Because I recently began learning Chinese I am using other materials with Duolingo because I am noticing that I am learning little and not knowing what is going on. I use it for Spanish which does stray from Latin American Spanish ( there is a difference between this hemisphere and Castillo Spanish) but I took two years of Spanish prior to my experience of Duolingo. This also goes for French. Because I am totally new and only knew of two sentences in Mandarin I have to learn outside of this because I did one lesson of names and I was completely lost. We ( my son and myself) are learning through L Lingo which gives you the characters, how a native speaker would say it as well as the meaning. That is helping me to get it along with Duo and if there is any conflict I am going to go with the L Lingo version and have it disputed here. The more people dispute, the better this will be for people in the future who want a better learning experience. No, I do not work for Duolingo but new is not always better. We have to make it better.
Here is the link if anyone should need it: https://l-lingo.com/free-lessons/en/learn-chinese-mandarin/
One other tool that I used to use for the Mandarin course was Google Translate. In a lot of its simple exercises, Duolingo tries to teach us the connection between characters and sounds, but I struggled because I didn't know the meaning of the word, so I started to look the meanings up on Google Translate. I copied and pasted text to create little dictionaries for myself with the words I learned in this way. It was definitely uncomfortable for me in the beginning, and our brains that are used to western languages take a while to re-program/re-wire themselves, but then it gets easier after the brain has adapted.
I honestly think Duolingo's style is effective if used correctly. However the biggest flaw I see with Duolingo's Chinese course is the course feels like it was built using Google Translate and Google Translate alone.
I love the Chinese course. It has helped me learn to read Chinese characters. I hate straight memorization so this format works well for me. I also subscribe to the English for Chinese speakers. Yes, there are awkward English sentences, but overall the lessons are great. They teach me useful phrases that so far have not come up in the Chinese for English speakers.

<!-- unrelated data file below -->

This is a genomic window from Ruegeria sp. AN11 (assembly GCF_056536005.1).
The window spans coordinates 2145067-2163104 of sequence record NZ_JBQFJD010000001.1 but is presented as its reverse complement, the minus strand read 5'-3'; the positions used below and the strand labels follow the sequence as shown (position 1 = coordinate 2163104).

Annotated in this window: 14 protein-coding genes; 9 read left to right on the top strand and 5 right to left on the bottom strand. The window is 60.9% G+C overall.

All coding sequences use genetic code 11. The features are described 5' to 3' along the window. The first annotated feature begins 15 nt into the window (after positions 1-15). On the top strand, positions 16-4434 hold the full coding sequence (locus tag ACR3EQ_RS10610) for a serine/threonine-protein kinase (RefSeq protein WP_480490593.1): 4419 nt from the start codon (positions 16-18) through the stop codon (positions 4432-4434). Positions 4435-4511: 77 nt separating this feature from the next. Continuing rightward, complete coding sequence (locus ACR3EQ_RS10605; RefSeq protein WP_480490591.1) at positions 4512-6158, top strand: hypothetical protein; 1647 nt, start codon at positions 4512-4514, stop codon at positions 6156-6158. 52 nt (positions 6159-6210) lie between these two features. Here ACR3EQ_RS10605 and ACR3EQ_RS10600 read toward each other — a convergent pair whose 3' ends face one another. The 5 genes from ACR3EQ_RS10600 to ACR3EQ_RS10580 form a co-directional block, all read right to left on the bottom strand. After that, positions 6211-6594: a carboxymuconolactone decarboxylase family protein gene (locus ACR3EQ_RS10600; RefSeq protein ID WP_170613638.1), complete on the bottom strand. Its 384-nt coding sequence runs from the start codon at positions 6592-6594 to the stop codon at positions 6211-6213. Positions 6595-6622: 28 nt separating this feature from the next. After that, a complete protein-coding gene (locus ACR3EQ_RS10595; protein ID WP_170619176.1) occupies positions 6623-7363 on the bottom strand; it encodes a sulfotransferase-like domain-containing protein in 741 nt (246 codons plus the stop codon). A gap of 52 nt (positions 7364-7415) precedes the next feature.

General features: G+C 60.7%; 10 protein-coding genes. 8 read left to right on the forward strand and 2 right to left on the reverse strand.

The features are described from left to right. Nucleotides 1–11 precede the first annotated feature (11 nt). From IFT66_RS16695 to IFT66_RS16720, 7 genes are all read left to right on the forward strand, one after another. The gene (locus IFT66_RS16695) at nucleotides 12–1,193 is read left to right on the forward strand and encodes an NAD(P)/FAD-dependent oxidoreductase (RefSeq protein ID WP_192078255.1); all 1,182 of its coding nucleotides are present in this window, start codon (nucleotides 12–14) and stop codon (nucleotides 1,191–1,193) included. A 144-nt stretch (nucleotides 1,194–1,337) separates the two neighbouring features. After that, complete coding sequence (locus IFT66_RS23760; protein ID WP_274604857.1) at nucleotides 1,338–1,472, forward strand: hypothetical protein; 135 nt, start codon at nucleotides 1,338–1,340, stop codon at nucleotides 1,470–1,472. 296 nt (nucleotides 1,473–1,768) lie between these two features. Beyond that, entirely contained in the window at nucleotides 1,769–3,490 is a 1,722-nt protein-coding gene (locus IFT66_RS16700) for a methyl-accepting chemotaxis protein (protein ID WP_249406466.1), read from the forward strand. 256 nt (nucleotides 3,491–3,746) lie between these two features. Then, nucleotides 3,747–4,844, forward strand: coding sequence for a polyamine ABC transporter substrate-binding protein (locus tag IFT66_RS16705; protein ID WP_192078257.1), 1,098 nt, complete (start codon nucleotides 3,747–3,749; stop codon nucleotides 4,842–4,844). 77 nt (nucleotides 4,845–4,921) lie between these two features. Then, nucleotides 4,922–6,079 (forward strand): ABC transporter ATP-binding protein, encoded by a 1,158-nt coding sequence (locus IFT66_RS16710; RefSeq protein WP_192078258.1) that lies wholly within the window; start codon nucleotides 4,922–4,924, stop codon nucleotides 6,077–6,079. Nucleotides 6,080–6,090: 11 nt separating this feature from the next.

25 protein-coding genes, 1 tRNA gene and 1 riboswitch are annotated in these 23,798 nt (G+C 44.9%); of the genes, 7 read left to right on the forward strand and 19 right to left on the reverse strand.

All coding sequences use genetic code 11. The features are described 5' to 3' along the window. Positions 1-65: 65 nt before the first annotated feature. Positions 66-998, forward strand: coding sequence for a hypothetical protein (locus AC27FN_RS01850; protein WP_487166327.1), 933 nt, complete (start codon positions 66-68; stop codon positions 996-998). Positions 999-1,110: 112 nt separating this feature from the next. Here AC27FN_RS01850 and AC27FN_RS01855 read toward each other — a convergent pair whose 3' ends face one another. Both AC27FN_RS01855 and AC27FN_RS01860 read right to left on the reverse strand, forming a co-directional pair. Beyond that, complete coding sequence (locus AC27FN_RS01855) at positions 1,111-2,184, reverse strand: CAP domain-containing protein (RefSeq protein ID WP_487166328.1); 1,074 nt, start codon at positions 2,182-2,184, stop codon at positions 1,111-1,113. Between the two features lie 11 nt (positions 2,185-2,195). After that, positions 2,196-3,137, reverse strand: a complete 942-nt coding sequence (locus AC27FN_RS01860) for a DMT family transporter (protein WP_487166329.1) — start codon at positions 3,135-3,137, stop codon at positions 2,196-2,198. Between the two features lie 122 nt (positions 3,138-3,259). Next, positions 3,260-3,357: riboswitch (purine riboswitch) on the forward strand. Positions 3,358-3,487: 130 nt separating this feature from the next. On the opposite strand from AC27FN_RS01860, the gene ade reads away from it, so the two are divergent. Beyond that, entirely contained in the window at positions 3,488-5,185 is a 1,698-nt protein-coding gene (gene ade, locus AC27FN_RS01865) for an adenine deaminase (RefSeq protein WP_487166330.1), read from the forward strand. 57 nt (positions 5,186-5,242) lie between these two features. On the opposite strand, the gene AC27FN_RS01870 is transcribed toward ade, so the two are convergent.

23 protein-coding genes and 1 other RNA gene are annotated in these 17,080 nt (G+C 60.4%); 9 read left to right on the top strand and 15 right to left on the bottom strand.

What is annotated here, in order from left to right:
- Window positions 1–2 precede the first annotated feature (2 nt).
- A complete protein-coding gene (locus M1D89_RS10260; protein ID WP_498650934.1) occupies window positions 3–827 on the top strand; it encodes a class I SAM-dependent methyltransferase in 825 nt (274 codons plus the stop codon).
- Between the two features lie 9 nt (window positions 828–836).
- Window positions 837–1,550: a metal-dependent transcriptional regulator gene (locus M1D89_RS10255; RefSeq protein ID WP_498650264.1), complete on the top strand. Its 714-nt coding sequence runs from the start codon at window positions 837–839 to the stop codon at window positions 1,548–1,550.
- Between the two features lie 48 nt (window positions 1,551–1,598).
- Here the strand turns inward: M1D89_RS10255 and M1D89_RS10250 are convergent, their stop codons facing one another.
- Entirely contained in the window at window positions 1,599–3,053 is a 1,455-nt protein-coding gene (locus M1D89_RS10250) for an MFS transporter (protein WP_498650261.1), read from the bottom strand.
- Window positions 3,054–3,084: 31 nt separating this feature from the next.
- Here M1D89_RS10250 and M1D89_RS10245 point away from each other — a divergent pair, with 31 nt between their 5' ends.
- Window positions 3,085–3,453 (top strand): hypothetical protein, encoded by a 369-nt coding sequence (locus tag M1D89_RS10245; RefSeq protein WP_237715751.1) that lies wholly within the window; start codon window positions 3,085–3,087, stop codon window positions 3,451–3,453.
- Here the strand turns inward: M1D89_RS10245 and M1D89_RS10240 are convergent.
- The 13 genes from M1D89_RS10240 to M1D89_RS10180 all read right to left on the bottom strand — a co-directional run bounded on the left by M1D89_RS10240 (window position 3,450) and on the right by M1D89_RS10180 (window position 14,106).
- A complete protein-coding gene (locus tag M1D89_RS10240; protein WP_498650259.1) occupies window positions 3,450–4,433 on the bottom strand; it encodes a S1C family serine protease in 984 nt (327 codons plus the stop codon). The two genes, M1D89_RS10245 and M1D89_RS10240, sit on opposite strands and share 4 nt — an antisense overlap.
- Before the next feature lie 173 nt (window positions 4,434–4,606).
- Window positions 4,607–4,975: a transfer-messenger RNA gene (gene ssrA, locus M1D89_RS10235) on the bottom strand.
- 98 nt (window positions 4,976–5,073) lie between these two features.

I think its only useful if you want to learn to be better at sentence structure or read little things here and there. But it's very frustrating when half of my translations are not accepted. And it doesn't teach you meanings of words or how to properly say the words with the correct tones (but it's not like it could teach you, Duolingo doesn't have that for any of the other languages, you could I guess if you really invest your time into paying close attention to how the voice says it). So I suggest to do with what you learn in Chinese here is just to use your knowledge to read things, maybe impress your friends with how much you learn, but don't talk to anyone who's fluent or semi-fluent because you'll sound stupid.
I just joined Duolingo in order to learn Chinese. I'm trying to study "names" but I'm not making any progress because I don't know what the symbols I'm supposed to link to these sounds mean. That's why I'll get stuck when I'll have to form a sentence myself. I might need some help.